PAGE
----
featured photo
Danspace
The Kitchen
 
Brought to you by
Body Wrappers;
New York Flash Review Sponsor
the New York manufacturer of fine dance apparel for women and girls. Click here to see a sample of our products and a list of web sites for purchasing.
With Body Wrappers it's always
performance at its best.

Go back to Flash Reviews
Go Home

Flash Review 2, 3-5: "Silence of the Soul"
Suspended Moments and Other Intensities from Walker Dance Park Music

By Josephine Leask
Copyright 2004 Josephine Leask

New! Sponsor a Flash!

LONDON -- Walker Dance Park Music's "Silence of the Soul," seen February 26 at the Royal Opera House's Linbury Studio Theatre, is a symbiotic marriage of contemporary music and dance fueled by the creative force of choreographer Fin Walker and composer Ben Park. The husband and wife team's musicians and dancers are visible on stage and everyone's presence is both significant and valued in the work.

Walker, a highly respected independent choreographer, performer and teacher from a mainly contact improvisation background has been making work for 13 years, although her company in its present existence is still relatively new. "Silence of the Soul" has a very fresh look, and an added quirkiness, as if Walker's choreography had taken on a new lease on life, maybe from the energy of collaboration with Park and his musicians. Dare I say the production values also look more glamorous than the last time I saw the company, a few years ago. The costumes for "Silence of the Soul" resemble chic variations on Calvin Klein's and Donna Karan's underwear collection, while an uplifting lighting design by Lucy Carter floods the stage during several sections of the piece and illuminates the dancers in their delicate white costumes.

Walker's work has always been concerned with purity and form; she is obsessed with sharp, tricky movement and challenging but highly connected partner work, uncluttered by theatrical frills. In "Silence of the Soul," her choreography is fast and surprisingly tense for a choreographer who has trained in release-based techniques (such as Alexander and contact improvisation), but this is what makes the work interesting.The dancers perform lifts and balances at great speed, fast shuffles along the floor or whipping turns, with an array of neurotic gestures thrown in between, which add an uncharacteristically personal touch. Park's vibrant soundscore, consisting of percussion, a throaty bassoon and trombones tumbles along to match the pace of the movement.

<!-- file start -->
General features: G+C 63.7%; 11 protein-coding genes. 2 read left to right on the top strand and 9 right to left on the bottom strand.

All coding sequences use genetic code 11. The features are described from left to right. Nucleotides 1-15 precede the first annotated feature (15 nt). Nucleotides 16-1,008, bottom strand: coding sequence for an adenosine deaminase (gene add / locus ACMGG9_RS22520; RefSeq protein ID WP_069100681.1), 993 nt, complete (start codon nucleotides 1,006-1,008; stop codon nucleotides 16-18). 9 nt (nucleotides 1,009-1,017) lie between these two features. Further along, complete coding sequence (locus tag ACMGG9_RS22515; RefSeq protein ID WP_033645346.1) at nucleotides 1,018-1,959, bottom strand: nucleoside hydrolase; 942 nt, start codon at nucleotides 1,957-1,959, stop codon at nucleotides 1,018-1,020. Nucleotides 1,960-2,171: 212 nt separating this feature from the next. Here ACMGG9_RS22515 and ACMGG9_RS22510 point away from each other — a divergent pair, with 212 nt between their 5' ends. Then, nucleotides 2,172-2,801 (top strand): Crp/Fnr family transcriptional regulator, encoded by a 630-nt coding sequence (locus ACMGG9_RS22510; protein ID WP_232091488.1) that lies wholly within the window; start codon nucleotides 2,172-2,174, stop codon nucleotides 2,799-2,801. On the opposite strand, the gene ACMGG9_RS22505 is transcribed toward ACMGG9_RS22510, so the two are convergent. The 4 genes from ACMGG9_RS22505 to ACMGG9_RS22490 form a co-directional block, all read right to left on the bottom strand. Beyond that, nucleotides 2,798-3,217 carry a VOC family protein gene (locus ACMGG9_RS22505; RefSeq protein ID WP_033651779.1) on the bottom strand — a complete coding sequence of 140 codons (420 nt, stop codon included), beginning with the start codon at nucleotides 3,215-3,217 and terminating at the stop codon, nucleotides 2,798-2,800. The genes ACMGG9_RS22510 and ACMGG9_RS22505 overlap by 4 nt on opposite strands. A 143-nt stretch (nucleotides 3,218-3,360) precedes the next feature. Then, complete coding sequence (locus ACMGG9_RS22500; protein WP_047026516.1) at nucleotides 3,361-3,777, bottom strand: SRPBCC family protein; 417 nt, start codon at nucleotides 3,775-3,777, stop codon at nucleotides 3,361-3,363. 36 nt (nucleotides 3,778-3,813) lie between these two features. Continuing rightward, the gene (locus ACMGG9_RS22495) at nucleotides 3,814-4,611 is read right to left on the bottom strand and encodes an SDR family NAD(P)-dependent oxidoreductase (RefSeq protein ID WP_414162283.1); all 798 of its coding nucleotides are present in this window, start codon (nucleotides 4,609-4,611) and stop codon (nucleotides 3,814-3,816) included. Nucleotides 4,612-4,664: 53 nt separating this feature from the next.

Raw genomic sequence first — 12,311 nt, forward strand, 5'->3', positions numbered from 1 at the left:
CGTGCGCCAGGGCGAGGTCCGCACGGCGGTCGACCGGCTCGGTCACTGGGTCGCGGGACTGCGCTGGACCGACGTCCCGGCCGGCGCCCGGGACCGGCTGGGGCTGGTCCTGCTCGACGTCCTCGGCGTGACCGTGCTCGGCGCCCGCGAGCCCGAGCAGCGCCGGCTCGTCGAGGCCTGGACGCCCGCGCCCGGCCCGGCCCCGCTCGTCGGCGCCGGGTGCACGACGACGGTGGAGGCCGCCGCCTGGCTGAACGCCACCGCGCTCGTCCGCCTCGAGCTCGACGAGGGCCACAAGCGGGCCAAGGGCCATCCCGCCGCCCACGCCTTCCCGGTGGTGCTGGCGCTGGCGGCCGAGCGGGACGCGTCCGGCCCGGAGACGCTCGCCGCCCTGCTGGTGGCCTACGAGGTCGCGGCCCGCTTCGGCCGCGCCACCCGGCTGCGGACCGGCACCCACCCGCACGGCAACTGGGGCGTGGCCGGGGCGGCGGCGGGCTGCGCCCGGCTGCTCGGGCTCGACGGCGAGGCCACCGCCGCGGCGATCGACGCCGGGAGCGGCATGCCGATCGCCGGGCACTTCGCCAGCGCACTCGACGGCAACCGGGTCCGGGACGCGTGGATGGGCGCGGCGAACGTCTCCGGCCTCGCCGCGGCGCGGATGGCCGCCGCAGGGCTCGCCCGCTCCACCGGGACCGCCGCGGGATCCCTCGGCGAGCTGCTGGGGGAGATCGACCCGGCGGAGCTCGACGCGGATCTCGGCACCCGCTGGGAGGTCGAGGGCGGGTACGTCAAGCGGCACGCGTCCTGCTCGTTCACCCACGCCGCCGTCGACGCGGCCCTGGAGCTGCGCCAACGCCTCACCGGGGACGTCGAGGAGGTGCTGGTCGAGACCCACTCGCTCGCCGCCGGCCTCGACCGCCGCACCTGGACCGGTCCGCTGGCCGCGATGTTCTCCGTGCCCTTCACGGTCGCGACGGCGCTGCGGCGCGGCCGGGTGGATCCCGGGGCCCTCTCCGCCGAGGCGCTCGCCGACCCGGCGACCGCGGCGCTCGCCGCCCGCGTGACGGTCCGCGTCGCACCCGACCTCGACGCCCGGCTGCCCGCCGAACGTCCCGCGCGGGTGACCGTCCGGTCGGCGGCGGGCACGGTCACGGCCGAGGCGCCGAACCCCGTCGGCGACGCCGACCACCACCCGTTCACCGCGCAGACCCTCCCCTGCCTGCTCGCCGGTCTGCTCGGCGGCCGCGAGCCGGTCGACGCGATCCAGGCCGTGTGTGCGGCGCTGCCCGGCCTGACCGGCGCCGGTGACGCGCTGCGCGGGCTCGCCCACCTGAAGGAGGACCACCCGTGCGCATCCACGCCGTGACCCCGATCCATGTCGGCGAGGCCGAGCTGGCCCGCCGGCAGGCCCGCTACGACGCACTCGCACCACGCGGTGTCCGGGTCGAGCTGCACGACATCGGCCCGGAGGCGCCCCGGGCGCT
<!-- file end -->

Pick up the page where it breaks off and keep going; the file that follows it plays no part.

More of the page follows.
There is not much slack in this choreography, not much time for Zen moments or breath, so it is just as well that the dancers perform so tightly as a team. All of the seven dancers look impressively alert and aware of exactly where each other is spatially throughout the work. At times they perform like an assembly line, passing movement from one to another as fluidly as a Mexican wave, and while they dance individual solos and duets, their strength lies in their togetherness, like that of an orchestra.

There are, however, abrupt moments of complete stillness and silence, in which dancers and musicians freeze, as if they need time out to contemplate after such frenetic bouts of activity. What is wonderful about these theatrically suspended moments is that they seem to last forever (to the audience) and introduce a fascinating level of intensity. We can literally see the performers taking stock and sizing up, before the next attack.

Towards the end of the piece, there is a chaotic acceleration in the speed of the movement, just when we thought it couldn't get any faster, and with a triumphant flourish both sound and movement end.

Walker and Park are artists who have worked hard both together and as individuals without the recognition they deserved and now they have finally caught the dance public's attention with this potent cocktail of dance and music.

Go back to Flash Reviews
Go Home